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What to make of protest marches

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Next time you see, participate, view or follow a protest online, listen carefully to its voice. Does it reflect a humble desire for the truth?

Father Eugene
Hemrick

Every day people gather to protest around the country. What must we understand about the protesters, and what does it require for protests to be effective and beneficial?

Protests address grievances, injustice or inequality. They call on others to rectify a situation or to soften hardened hearts. They challenge those who look at an issue with apathy and employ sound understanding when addressing complex problems.

Protesters, or demonstrators, are the main people who can either help or hinder these desired objectives.

Some protesters are truly prophetic when it comes to desiring God's justice and justice for those who suffer. They can see right through an issue and cut to its core. Most protesters possess zeal. Some will even die for a cause, if necessary.

Other protesters gather "for the ride." They thrive on the excitement and adulation that goes with a protest. They love banners and distinctive dress that makes them stand out. Down deep, unfortunately, for these individuals, their true understanding of the protest is shallow.

Some protesters may be troublemakers. Perhaps that's because they are not at peace with themselves or with the world or with God, and striking out is one way to cope with resentment and restlessness.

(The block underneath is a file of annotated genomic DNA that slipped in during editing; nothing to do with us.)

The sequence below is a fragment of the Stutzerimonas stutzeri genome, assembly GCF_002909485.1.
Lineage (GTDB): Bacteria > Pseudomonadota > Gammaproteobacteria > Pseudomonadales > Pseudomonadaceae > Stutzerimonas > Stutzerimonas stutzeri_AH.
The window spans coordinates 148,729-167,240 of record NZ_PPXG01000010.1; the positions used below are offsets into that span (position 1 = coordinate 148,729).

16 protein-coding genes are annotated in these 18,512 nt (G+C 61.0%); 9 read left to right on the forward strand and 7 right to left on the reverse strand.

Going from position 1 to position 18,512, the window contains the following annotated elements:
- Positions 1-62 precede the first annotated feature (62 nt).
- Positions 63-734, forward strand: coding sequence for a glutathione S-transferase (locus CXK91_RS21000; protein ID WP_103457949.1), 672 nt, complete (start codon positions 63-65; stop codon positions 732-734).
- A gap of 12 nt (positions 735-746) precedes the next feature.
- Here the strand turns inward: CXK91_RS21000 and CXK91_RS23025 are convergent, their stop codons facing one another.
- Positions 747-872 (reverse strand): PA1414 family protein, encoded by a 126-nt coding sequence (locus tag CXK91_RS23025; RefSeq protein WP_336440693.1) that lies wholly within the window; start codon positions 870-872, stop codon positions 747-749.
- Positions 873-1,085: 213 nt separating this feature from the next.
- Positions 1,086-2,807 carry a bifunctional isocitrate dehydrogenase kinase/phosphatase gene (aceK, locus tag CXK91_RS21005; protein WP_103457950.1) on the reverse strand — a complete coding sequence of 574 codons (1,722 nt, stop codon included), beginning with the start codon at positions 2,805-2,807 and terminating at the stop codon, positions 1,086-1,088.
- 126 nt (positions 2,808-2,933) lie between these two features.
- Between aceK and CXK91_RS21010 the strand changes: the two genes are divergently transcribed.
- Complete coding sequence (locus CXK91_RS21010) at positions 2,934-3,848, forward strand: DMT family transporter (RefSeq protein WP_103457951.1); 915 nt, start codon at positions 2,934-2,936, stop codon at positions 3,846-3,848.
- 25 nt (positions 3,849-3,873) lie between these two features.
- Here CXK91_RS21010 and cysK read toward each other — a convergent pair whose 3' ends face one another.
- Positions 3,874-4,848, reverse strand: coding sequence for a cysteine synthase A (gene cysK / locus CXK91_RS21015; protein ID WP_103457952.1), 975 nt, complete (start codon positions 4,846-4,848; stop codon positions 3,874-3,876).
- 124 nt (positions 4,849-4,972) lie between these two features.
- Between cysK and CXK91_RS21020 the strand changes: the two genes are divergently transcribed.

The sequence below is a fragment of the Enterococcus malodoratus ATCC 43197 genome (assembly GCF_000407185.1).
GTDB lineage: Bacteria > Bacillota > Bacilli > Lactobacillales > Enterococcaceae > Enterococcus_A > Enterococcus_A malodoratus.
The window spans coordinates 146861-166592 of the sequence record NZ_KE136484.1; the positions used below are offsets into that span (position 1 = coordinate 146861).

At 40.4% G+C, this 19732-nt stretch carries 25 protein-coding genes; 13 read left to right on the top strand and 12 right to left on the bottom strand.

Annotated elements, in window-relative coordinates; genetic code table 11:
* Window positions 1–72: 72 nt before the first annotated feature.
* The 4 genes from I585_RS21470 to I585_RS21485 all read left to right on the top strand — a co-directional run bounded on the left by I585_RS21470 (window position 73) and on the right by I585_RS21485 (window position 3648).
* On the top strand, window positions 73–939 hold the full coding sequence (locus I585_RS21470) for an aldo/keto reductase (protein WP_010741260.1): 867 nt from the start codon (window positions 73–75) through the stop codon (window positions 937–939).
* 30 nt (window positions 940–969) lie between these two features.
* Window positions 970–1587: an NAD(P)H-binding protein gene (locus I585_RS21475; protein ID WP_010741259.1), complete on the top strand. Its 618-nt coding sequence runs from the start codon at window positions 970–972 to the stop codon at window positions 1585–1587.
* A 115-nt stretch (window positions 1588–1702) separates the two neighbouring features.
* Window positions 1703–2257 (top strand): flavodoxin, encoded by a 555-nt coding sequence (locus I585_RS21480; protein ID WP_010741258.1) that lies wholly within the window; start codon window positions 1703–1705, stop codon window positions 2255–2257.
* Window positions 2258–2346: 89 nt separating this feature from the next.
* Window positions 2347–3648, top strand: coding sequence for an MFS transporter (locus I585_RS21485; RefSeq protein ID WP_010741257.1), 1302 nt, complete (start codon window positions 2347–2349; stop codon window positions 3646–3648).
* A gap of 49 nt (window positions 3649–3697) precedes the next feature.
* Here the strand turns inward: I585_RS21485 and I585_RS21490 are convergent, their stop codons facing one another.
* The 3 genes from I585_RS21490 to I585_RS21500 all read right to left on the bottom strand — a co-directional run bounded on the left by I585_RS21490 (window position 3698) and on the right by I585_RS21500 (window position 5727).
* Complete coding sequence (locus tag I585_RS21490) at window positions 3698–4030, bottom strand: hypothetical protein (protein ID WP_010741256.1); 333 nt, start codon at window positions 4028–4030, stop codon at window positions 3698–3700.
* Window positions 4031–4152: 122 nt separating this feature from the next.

In the near future we will likely be witnesses to more protests due to the media with its multiple means of communication. And we will need copious amounts of basic principles of prudence.

First, we need to get the facts straight about an issue, verify where they come from and the person issuing the facts. Before taking to the streets, some diligent homework about the issue at hand is required.

Second, try to calmly look at the facts and view them objectively. You're aiming to make sound judgments. Sometimes, certain facts are difficult to face or understand.

Also, employ humility. It helps us in our quest for prudence and for seeking the truth. A recurring problem with some protesters is their pride. They stop listening to others. Once a person becomes fixed on an idea, they can become rigid and a self-serving. Humility softens hardened hearts. Humility helps the heart to seek dialogue and not to shout at others.

Next time you see, participate, view or follow a protest online, listen carefully to its voice. Does it reflect a humble desire for the truth?

Protest gatherings can be very irritating at times, but they needn't be if the above practices are used.

FATHER HEMRICK IS A COLUMNIST WITH THE CATHOLIC NEWS SERVICE.

FatherEugene Hemrick is a columnist for Catholic News Service

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